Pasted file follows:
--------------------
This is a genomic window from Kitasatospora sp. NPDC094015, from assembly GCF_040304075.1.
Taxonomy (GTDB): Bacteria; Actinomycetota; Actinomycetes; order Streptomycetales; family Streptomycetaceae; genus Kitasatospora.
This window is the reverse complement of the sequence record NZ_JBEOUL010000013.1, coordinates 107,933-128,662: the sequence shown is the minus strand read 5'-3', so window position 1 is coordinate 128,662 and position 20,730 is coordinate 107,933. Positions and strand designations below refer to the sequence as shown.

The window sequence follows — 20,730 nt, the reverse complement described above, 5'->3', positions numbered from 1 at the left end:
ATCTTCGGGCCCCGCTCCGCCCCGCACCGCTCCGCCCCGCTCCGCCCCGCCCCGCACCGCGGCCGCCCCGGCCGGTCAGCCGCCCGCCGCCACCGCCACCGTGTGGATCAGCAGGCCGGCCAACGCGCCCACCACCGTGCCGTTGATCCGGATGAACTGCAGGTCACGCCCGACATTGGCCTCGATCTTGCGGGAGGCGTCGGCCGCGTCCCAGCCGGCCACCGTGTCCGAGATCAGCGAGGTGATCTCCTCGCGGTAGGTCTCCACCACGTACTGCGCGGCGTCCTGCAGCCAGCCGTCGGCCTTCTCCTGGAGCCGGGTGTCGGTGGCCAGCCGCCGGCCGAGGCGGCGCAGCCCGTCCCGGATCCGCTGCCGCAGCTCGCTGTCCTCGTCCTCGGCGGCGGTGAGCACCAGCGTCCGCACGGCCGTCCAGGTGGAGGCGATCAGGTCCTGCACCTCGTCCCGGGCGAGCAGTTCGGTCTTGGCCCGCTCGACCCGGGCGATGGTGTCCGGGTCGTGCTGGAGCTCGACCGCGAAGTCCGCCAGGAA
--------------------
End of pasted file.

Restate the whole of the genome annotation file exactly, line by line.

This is a genomic window from Kitasatospora sp. NPDC094015, from assembly GCF_040304075.1.
Taxonomy (GTDB): Bacteria; Actinomycetota; Actinomycetes; order Streptomycetales; family Streptomycetaceae; genus Kitasatospora.
This window is the reverse complement of the sequence record NZ_JBEOUL010000013.1, coordinates 107,933-128,662: the sequence shown is the minus strand read 5'-3', so window position 1 is coordinate 128,662 and position 20,730 is coordinate 107,933. Positions and strand designations below refer to the sequence as shown.

The window sequence follows — 20,730 nt, the reverse complement described above, 5'->3', positions numbered from 1 at the left end:
ATCTTCGGGCCCCGCTCCGCCCCGCACCGCTCCGCCCCGCTCCGCCCCGCCCCGCACCGCGGCCGCCCCGGCCGGTCAGCCGCCCGCCGCCACCGCCACCGTGTGGATCAGCAGGCCGGCCAACGCGCCCACCACCGTGCCGTTGATCCGGATGAACTGCAGGTCACGCCCGACATTGGCCTCGATCTTGCGGGAGGCGTCGGCCGCGTCCCAGCCGGCCACCGTGTCCGAGATCAGCGAGGTGATCTCCTCGCGGTAGGTCTCCACCACGTACTGCGCGGCGTCCTGCAGCCAGCCGTCGGCCTTCTCCTGGAGCCGGGTGTCGGTGGCCAGCCGCCGGCCGAGGCGGCGCAGCCCGTCCCGGATCCGCTGCCGCAGCTCGCTGTCCTCGTCCTCGGCGGCGGTGAGCACCAGCGTCCGCACGGCCGTCCAGGTGGAGGCGATCAGGTCCTGCACCTCGTCCCGGGCGAGCAGTTCGGTCTTGGCCCGCTCGACCCGGGCGATGGTGTCCGGGTCGTGCTGGAGCTCGACCGCGAAGTCCGCCAGGAA